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Column: Are the Redskins for real?

Washington Redskins tight end Vernon Davis (85) celebrates with fans after this touchdown catch during the first half of an NFL football game against the Carolina Panthers, Sunday, Oct. 14, 2018, in Landover, Md. (AP Photo/Pablo Martinez Monsivais)

WASHINGTON — On Sunday, the Redskins did some things they hadn’t done in years.

They won their third straight game for the first time in two years. They improved to 5-2 for the first time in 10 years. Now, they sit in first place near the midway point in the season for the first time in 21 years.

That’s great, but are the Redskins for real? I say no.

Look, I get that the division appears down. The Giants are a big, blue dumpster fire. The Cowboys are decidedly mediocre (again) and the Eagles appear to be steeped in one of the worst Super Bowl hangovers in years.

But a first place team with some teeth can lay waste to a lousy team like the Giants. Instead, Alex Smith’s unimpressive performance was again a minor footnote because the defense feasted on Eli Manning’s corpse to the tune of seven sacks and two interceptions, and 33-year-old Adrian Peterson again saved the day as his 64-yard, nail-in-the-coffin touchdown run all but clinched it.

That’s part of why the Redskins don’t really look like a first place team. Their +12 point differential is by far the worst of any division leader in the NFL (and two second-place NFC teams), and the best team they’ve played so far (the 6-1 Saints) destroyed them in prime-time, even though Washington was coming off a bye. The ‘Skins couldn’t even get in the end zone in their home opener against a lousy Colts team, and their only two quality wins come with asterisks. They bear Aaron Rodgers essentially playing on one leg and were gifted a turnover-fueled head start against the Panthers.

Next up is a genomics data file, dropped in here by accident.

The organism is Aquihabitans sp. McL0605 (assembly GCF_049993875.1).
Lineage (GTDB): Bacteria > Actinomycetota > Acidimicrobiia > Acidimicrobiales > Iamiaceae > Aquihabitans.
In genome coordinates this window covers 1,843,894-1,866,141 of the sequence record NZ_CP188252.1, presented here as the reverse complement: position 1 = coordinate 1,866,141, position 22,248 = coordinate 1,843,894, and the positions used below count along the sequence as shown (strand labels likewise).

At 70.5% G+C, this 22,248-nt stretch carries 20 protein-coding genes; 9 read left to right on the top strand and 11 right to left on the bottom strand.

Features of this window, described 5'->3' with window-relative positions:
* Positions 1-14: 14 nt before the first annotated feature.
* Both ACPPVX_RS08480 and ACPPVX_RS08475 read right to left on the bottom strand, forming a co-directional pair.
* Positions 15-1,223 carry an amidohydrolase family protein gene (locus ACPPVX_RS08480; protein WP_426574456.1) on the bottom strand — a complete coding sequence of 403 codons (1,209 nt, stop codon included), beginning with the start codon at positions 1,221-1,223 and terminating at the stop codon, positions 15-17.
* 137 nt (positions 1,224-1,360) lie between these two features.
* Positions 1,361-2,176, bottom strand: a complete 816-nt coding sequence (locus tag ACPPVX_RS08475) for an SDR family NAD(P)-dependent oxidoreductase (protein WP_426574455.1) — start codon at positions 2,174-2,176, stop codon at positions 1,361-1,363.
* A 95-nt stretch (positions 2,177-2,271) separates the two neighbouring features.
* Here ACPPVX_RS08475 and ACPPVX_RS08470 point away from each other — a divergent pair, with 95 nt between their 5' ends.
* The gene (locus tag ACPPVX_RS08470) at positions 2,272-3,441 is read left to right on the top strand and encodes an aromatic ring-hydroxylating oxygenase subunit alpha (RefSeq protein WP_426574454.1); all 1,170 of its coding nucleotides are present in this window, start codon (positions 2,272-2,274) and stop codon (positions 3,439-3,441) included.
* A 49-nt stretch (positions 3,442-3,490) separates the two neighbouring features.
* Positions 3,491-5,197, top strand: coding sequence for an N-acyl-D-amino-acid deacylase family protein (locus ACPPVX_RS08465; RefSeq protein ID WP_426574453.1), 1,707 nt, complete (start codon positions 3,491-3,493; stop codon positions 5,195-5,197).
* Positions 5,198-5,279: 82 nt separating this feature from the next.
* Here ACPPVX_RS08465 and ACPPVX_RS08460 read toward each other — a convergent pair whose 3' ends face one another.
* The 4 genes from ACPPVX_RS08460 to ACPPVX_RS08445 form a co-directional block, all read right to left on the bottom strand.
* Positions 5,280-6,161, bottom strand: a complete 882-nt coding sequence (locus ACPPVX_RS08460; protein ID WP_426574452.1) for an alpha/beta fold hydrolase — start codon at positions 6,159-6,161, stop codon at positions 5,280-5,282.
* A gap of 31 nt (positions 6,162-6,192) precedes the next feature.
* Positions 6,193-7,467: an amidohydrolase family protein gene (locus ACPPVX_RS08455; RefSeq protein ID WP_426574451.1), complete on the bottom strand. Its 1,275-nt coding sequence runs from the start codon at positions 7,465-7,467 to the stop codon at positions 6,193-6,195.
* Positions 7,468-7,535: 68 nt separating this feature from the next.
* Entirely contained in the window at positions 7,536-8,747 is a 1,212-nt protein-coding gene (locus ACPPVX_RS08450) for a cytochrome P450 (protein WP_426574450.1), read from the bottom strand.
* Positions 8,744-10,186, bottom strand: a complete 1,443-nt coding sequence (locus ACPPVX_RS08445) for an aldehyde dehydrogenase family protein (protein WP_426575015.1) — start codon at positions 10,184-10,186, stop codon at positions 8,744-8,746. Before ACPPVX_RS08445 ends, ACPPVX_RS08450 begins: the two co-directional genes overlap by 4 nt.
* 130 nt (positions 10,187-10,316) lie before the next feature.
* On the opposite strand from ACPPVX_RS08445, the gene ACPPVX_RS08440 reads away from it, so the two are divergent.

In fact, this feels a lot like the 2008 team that started 6-2 in Jim Zorn’s first season. Most of the wins came against mediocre competition, and the offense did a great job of protecting the football but averaged only 20 points per game through seven games. The record looked good, but felt fluky.

Fast forward 10 years. Alex Smith hasn’t played any better than Jason Campbell did way back when. Smith’s 62.3 completion percentage and 91.3 passer rating would be good in 2008, but in 2018 that’s a mediocre mark that lands him in the bottom third of the league. Every one of the league’s top 10 passers has a rating over 100 — including Smith’s predecessor, Kirk Cousins (102.5).

There’s really no valid excuse for Smith’s lack of production, either. Last year, the Redskins ranked 12th in passing yardage even with an epic rash of injuries to their offensive line and top targets Chris Thompson and Jordan Reed missing most of the season. At virtually full strength, the present-day ‘Skins are 26th in passing at a time when it’s never been easier for passers.

And it’s not because of the competition, either. The Redskins have played only three of the top 10 pass defenses so far (and Arizona is somewhat discounted because they have the third-worst run defense in the league, so opponents don’t really have to pass against them), yet only have eight touchdown passes and score 20.9 points per game. To put that in perspective, only seven teams average fewer points — and four of them are last place teams.

I’m not saying the Redskins aren’t a good team. Peterson’s late-career revival has led the ‘Skins’ once dormant rushing attack to rank eighth in the NFL this season and become the catalyst for the offense. The defense has rebounded from being the worst against the run in 2017 to the second-best in that category this season. Overall, the unit is ranked fifth in yards allowed per game and seventh in points allowed per game. That’s a commendable turnaround.

But that doesn’t make them a contender just because they’re more competitive than I gave them credit for before the season. The ‘Skins may lead Philadelphia in the standings now, but with two head-to-head matchups coming in December (both of which the Eagles are the preliminary favorites to win), the division race is far from over. The Redskins have a slightly more favorable schedule, so they can ill-afford another letdown like the Colts game if they’re going to overthrow Philly.

The good news for the Redskins is that they’re just a consistent passing attack away from being a really good team that everyone can believe in. If Smith can outduel MVP candidate Matt Ryan at FedEx Field on Sunday, that’ll go a long way toward instilling confidence they can avoid being a sacrificial lamb in the first round of the playoffs — and may be enough to even pull the legendary Bandwagon out of the garage.


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